A graduate in mechanical engineering, Marie Vanessa Victoire, of Mauritian origin, is today an engine cadet on supply vessels. For OFFshore, she talks about the many challenges she faces on a daily basis including operating in a male-dominated Oil&Gas world. Interview.
OFFshore: How did you become the first Mauritian woman engineer in offshore vessels?
Marie Vanessa Victoire: During my studies in mechanical engineering, I had the chance to do my industrial internship in a shipyard and put into practice what I learned in class. By visiting the different ships, I was able to realize how a seafarer's job combines engineering, maintenance and management. Being a seafarer also requires discipline, a sense of responsibility and duty, especially during rounds, confidence in oneself and in one's colleagues... I have been fortunate to be surrounded by people who have inspired me: my family and my partner, whose support is my strength; at BOURBON, Ann Till, who was my model of courage and, finally, my heroine Victoria Drummond, the first female chief engineer in England, whose determination to succeed is inspirational.
In Mauritius, there aren't many internship opportunities for engineering or bridge students. I started my apprenticeship at Sapmer, where I learned a lot. I also spent three months following the work on an oil tanker before getting an internship at BOURBON. For someone who comes from a small island like Mauritius, experiencing a platform up close is extraordinary. My first contract as an engineering student on the Bourbon Liberty 320 introduced me to the activities of the AHTS and therefore to get a closer look at these incredible oil tanker structures!
OFFshore: What does it mean for you to work offshore, in a largely male environment?
M.V.V.: For as long as I can remember, I've always worked in environments where the majority of people were men! At the shipyard, I was the first woman to join the technical department, and the only female marine engineer in Mauritius. Even though I am used to working with men, there is always some apprehension before joining a vessel. But once you're on board, it goes pretty well. The most important thing is to establish a good relationship with the other seafarers and to be respected. There are laws that protect every seafarer against any kind of inequality on board. It also helps to know that there's someone to turn to if there's a problem.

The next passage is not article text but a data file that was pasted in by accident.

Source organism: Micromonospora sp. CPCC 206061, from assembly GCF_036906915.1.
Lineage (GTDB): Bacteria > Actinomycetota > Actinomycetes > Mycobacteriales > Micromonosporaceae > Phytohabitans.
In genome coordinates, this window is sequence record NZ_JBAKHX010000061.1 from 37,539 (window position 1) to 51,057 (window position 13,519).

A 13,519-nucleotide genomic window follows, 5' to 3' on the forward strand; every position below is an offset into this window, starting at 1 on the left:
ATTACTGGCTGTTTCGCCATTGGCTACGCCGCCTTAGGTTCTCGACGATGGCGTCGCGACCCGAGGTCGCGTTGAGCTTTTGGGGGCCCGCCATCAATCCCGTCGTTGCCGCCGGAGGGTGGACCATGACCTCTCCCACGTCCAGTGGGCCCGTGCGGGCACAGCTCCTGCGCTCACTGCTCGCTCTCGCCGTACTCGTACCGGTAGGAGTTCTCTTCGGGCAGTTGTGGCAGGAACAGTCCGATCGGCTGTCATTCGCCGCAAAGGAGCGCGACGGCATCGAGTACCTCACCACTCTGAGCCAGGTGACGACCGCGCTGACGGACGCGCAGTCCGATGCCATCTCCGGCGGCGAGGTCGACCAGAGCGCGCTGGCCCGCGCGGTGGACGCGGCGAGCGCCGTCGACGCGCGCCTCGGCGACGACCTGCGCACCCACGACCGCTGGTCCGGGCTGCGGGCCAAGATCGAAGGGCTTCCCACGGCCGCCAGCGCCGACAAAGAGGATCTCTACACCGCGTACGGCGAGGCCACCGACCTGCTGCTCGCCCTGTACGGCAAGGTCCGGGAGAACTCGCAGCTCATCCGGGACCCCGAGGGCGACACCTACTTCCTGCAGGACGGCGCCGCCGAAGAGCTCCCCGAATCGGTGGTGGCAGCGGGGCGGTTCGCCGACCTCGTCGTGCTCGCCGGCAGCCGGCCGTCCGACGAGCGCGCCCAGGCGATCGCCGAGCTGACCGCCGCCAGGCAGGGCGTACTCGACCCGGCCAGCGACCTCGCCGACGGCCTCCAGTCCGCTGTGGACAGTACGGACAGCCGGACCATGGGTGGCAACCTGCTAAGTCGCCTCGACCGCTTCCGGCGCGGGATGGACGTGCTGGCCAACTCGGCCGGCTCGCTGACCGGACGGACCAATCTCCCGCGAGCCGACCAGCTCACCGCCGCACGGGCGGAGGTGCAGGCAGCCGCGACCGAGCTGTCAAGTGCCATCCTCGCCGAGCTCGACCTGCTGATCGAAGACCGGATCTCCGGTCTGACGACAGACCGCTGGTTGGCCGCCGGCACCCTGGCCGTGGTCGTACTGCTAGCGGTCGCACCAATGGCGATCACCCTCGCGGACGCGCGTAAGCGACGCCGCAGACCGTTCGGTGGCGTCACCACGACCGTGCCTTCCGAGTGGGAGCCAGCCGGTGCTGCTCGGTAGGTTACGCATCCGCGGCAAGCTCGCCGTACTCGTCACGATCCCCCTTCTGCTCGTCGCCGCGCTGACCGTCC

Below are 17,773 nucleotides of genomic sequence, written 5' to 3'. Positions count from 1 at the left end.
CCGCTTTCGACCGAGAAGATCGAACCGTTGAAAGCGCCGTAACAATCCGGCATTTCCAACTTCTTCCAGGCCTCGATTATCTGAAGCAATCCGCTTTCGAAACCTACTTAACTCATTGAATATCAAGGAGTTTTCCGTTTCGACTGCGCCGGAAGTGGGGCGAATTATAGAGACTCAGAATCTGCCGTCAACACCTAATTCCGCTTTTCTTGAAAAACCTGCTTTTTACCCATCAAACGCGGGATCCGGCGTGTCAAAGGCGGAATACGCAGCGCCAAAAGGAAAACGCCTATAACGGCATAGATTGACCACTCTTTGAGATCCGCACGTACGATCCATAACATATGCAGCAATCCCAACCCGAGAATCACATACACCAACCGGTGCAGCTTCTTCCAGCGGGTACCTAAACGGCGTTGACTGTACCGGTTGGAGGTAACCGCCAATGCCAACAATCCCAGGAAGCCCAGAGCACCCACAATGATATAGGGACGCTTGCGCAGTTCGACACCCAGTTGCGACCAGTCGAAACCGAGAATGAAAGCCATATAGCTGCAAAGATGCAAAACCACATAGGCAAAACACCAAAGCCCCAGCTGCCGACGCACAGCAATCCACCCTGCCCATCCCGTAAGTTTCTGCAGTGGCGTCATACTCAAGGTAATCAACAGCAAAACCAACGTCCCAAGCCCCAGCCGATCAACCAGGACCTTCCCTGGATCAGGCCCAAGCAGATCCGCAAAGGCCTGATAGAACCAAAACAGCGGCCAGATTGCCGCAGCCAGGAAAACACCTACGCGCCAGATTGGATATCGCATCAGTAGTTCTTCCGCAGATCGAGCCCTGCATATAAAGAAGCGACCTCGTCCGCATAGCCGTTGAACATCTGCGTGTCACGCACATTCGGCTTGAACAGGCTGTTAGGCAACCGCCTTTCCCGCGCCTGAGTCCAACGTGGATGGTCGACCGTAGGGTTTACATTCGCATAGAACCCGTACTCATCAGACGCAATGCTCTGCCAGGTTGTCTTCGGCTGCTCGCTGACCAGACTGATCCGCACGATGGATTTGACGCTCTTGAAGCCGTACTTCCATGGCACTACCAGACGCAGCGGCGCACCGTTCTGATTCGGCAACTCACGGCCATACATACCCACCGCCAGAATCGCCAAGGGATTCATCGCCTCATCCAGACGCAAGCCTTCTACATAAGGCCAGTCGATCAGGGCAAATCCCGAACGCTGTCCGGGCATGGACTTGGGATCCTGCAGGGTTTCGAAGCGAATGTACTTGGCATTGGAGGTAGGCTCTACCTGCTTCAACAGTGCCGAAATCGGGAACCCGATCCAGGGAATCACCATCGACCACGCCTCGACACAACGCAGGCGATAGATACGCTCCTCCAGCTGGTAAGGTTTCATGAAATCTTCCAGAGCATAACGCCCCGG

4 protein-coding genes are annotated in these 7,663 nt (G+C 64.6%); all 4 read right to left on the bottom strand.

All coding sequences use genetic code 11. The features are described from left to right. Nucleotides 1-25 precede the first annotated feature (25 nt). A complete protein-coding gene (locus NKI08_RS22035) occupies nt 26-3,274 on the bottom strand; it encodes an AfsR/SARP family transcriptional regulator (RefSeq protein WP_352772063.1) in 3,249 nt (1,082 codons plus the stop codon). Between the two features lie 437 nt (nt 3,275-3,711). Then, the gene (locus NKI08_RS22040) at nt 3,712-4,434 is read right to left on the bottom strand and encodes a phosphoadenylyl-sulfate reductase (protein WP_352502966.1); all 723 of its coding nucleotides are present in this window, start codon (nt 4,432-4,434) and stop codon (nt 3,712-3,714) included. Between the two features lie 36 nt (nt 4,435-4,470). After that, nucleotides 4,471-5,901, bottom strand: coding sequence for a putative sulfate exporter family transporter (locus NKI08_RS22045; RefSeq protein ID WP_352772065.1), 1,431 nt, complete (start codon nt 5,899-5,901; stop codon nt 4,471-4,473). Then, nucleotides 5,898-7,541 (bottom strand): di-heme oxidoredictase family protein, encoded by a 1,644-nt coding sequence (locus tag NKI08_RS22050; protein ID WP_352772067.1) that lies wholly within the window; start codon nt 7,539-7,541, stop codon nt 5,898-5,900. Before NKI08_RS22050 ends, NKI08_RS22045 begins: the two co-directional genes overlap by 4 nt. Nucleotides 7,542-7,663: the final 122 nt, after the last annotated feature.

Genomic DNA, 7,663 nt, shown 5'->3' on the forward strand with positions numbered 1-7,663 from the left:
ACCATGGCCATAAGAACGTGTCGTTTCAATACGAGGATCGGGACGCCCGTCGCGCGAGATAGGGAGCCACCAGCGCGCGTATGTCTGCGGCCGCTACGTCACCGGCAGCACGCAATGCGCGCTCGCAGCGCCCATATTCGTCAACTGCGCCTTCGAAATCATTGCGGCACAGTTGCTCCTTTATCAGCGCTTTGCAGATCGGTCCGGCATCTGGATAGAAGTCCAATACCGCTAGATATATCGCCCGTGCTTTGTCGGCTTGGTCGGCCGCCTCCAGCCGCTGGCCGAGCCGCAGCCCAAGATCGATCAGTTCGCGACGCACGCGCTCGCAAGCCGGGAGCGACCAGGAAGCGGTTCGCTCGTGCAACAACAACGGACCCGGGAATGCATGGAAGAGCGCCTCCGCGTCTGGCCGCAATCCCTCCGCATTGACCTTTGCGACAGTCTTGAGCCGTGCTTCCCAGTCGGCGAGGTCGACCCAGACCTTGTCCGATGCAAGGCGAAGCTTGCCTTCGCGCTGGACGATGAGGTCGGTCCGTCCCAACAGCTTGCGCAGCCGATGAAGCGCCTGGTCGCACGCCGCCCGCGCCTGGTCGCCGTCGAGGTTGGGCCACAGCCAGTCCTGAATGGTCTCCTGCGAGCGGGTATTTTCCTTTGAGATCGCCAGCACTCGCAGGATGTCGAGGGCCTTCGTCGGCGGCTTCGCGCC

As a seafaring engineer, I am responsible for the smooth running of the vessel's propulsion system and auxiliaries and for the operations and services provided to customers (bunkering and water delivery for example). The proper functioning of the systems also involves ensuring that maritime laws are respected. I therefore feel that I am useful to others and the environment.
OFFshore: How do you reconcile work and family life?
M.V.V.: It's all about balance, organization, and support from the people around you. I also think that this applies to my male colleagues as well. I know what I want, I feel confident in myself, I make sure that I can balance my family life with my professional life. I often miss out on family events because I am so far away, but it's the price I have to pay to be able to contribute to a better life for myself and my family. When I'm with my family, I try to spend as much time as possible with them./p>
OFFshore: What advice would you give to a woman who wish to become a seafarer?
M.V.V.: It's a fulfilling job that allows you to test your limits. As I mentioned earlier, the most important thing is to know what you want and to feel good about yourself. It will be hard at times, but you can't give up. Women have their place in the maritime world.